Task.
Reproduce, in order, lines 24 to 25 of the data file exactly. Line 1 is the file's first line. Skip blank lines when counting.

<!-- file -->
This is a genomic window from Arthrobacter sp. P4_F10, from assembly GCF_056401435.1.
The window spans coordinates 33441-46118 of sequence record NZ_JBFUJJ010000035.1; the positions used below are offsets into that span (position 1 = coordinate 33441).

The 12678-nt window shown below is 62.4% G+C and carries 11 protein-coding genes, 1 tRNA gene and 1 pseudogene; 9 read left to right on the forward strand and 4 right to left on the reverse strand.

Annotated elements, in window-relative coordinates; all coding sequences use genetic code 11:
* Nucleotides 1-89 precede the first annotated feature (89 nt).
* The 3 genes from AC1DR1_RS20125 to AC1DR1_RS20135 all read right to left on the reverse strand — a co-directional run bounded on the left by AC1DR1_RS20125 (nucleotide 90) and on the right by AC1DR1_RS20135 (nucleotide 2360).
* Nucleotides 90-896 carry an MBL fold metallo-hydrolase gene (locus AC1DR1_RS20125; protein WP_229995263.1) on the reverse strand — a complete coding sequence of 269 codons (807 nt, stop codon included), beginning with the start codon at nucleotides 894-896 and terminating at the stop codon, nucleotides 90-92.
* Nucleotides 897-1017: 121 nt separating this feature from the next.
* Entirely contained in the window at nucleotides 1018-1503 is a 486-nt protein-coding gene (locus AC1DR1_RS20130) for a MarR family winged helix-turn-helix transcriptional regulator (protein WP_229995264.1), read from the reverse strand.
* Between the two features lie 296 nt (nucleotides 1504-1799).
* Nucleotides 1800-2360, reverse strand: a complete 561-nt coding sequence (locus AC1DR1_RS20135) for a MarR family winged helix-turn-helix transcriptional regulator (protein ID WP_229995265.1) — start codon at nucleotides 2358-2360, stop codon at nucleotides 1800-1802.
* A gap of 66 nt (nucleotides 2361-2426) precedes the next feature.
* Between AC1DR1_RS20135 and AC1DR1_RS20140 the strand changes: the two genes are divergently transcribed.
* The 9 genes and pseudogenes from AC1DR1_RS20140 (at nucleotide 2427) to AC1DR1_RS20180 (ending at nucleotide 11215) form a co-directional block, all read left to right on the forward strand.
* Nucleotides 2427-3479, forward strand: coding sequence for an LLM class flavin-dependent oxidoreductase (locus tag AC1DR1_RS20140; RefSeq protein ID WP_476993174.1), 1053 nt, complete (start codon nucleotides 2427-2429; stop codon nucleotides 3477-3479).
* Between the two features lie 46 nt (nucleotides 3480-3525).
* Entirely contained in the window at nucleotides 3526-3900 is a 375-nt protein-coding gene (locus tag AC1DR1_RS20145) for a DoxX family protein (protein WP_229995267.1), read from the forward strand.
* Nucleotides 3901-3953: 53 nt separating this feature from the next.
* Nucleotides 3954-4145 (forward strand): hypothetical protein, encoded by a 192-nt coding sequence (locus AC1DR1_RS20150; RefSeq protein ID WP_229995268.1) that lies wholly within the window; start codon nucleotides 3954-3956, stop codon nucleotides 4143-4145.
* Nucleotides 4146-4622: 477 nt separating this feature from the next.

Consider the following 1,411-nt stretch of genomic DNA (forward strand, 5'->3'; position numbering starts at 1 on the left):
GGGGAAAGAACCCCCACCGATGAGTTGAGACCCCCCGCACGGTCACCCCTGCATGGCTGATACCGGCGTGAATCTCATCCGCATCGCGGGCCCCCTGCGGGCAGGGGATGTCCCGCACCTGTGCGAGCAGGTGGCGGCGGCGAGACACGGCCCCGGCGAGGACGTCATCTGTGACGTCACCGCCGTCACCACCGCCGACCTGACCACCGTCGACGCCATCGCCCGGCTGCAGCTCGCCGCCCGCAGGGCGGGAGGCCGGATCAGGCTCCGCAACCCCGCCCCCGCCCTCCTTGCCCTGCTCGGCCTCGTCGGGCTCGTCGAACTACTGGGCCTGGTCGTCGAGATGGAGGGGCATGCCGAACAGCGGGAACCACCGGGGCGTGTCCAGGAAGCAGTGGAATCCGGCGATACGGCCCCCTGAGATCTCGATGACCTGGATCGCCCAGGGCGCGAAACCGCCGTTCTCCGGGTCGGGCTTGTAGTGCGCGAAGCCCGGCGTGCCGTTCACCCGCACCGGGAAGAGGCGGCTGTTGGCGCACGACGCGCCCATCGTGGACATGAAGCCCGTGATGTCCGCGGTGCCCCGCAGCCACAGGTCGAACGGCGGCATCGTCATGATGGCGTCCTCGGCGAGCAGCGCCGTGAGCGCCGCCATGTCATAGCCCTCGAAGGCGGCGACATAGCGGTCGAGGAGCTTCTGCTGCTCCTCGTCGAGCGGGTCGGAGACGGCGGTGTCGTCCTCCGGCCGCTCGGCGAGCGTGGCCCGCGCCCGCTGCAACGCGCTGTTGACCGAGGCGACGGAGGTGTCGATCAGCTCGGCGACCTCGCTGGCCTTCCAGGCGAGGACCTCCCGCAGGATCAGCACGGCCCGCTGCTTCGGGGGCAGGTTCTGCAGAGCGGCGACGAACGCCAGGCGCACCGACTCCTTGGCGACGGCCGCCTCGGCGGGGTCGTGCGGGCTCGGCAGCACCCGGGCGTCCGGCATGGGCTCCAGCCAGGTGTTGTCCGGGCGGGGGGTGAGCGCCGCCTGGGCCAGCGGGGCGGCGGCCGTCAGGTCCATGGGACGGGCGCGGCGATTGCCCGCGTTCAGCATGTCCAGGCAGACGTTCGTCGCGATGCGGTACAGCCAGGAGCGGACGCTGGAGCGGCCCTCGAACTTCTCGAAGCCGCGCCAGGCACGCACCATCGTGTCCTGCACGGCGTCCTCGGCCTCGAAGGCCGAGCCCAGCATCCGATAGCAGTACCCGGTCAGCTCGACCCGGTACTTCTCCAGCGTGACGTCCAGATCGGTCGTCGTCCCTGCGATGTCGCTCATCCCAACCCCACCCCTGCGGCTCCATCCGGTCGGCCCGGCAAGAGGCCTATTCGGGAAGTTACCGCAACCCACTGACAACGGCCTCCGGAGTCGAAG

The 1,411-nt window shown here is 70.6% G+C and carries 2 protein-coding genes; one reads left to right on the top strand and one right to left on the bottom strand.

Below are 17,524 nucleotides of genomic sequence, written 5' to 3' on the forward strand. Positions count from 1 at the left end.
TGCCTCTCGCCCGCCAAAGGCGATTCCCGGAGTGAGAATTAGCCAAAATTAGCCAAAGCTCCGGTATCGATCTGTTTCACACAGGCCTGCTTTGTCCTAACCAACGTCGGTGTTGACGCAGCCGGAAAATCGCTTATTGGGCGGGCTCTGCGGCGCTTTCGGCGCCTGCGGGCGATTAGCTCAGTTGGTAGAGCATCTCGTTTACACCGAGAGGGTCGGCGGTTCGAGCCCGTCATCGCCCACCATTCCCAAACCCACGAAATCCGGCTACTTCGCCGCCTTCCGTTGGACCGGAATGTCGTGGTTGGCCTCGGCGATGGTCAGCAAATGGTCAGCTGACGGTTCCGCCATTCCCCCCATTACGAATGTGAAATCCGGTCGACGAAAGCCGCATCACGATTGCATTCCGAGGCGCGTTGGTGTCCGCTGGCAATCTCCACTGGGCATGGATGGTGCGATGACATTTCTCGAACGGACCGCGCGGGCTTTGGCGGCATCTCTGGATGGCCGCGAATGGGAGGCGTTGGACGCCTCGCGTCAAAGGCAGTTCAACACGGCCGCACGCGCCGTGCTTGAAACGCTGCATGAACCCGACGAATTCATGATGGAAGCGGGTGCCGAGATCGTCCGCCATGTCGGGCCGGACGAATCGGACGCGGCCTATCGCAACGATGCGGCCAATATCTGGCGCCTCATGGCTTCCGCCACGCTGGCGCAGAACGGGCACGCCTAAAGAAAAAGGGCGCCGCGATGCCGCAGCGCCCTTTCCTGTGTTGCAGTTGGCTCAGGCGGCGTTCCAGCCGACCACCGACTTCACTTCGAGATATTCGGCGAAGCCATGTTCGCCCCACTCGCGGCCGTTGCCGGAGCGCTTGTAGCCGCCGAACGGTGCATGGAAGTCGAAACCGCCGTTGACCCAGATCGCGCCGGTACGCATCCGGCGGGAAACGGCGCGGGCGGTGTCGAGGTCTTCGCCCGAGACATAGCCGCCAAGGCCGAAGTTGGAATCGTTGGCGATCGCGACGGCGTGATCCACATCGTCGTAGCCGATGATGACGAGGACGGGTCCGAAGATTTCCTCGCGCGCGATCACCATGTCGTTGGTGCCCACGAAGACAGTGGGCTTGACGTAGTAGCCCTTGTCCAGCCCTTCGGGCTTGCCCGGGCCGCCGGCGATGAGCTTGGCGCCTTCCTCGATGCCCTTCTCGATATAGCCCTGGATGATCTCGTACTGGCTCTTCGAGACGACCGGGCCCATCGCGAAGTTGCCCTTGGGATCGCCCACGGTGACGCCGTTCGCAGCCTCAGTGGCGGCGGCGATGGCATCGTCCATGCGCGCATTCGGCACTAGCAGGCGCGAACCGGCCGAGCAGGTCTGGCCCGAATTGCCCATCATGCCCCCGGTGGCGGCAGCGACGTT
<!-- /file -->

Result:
Below are 17,524 nucleotides of genomic sequence, written 5' to 3' on the forward strand. Positions count from 1 at the left end.
TGCCTCTCGCCCGCCAAAGGCGATTCCCGGAGTGAGAATTAGCCAAAATTAGCCAAAGCTCCGGTATCGATCTGTTTCACACAGGCCTGCTTTGTCCTAACCAACGTCGGTGTTGACGCAGCCGGAAAATCGCTTATTGGGCGGGCTCTGCGGCGCTTTCGGCGCCTGCGGGCGATTAGCTCAGTTGGTAGAGCATCTCGTTTACACCGAGAGGGTCGGCGGTTCGAGCCCGTCATCGCCCACCATTCCCAAACCCACGAAATCCGGCTACTTCGCCGCCTTCCGTTGGACCGGAATGTCGTGGTTGGCCTCGGCGATGGTCAGCAAATGGTCAGCTGACGGTTCCGCCATTCCCCCCATTACGAATGTGAAATCCGGTCGACGAAAGCCGCATCACGATTGCATTCCGAGGCGCGTTGGTGTCCGCTGGCAATCTCCACTGGGCATGGATGGTGCGATGACATTTCTCGAACGGACCGCGCGGGCTTTGGCGGCATCTCTGGATGGCCGCGAATGGGAGGCGTTGGACGCCTCGCGTCAAAGGCAGTTCAACACGGCCGCACGCGCCGTGCTTGAAACGCTGCATGAACCCGACGAATTCATGATGGAAGCGGGTGCCGAGATCGTCCGCCATGTCGGGCCGGACGAATCGGACGCGGCCTATCGCAACGATGCGGCCAATATCTGGCGCCTCATGGCTTCCGCCACGCTGGCGCAGAACGGGCACGCCTAAAGAAAAAGGGCGCCGCGATGCCGCAGCGCCCTTTCCTGTGTTGCAGTTGGCTCAGGCGGCGTTCCAGCCGACCACCGACTTCACTTCGAGATATTCGGCGAAGCCATGTTCGCCCCACTCGCGGCCGTTGCCGGAGCGCTTGTAGCCGCCGAACGGTGCATGGAAGTCGAAACCGCCGTTGACCCAGATCGCGCCGGTACGCATCCGGCGGGAAACGGCGCGGGCGGTGTCGAGGTCTTCGCCCGAGACATAGCCGCCAAGGCCGAAGTTGGAATCGTTGGCGATCGCGACGGCGTGATCCACATCGTCGTAGCCGATGATGACGAGGACGGGTCCGAAGATTTCCTCGCGCGCGATCACCATGTCGTTGGTGCCCACGAAGACAGTGGGCTTGACGTAGTAGCCCTTGTCCAGCCCTTCGGGCTTGCCCGGGCCGCCGGCGATGAGCTTGGCGCCTTCCTCGATGCCCTTCTCGATATAGCCCTGGATGATCTCGTACTGGCTCTTCGAGACGACCGGGCCCATCGCGAAGTTGCCCTTGGGATCGCCCACGGTGACGCCGTTCGCAGCCTCAGTGGCGGCGGCGATGGCATCGTCCATGCGCGCATTCGGCACTAGCAGGCGCGAACCGGCCGAGCAGGTCTGGCCCGAATTGCCCATCATGCCCCCGGTGGCGGCAGCGACGTT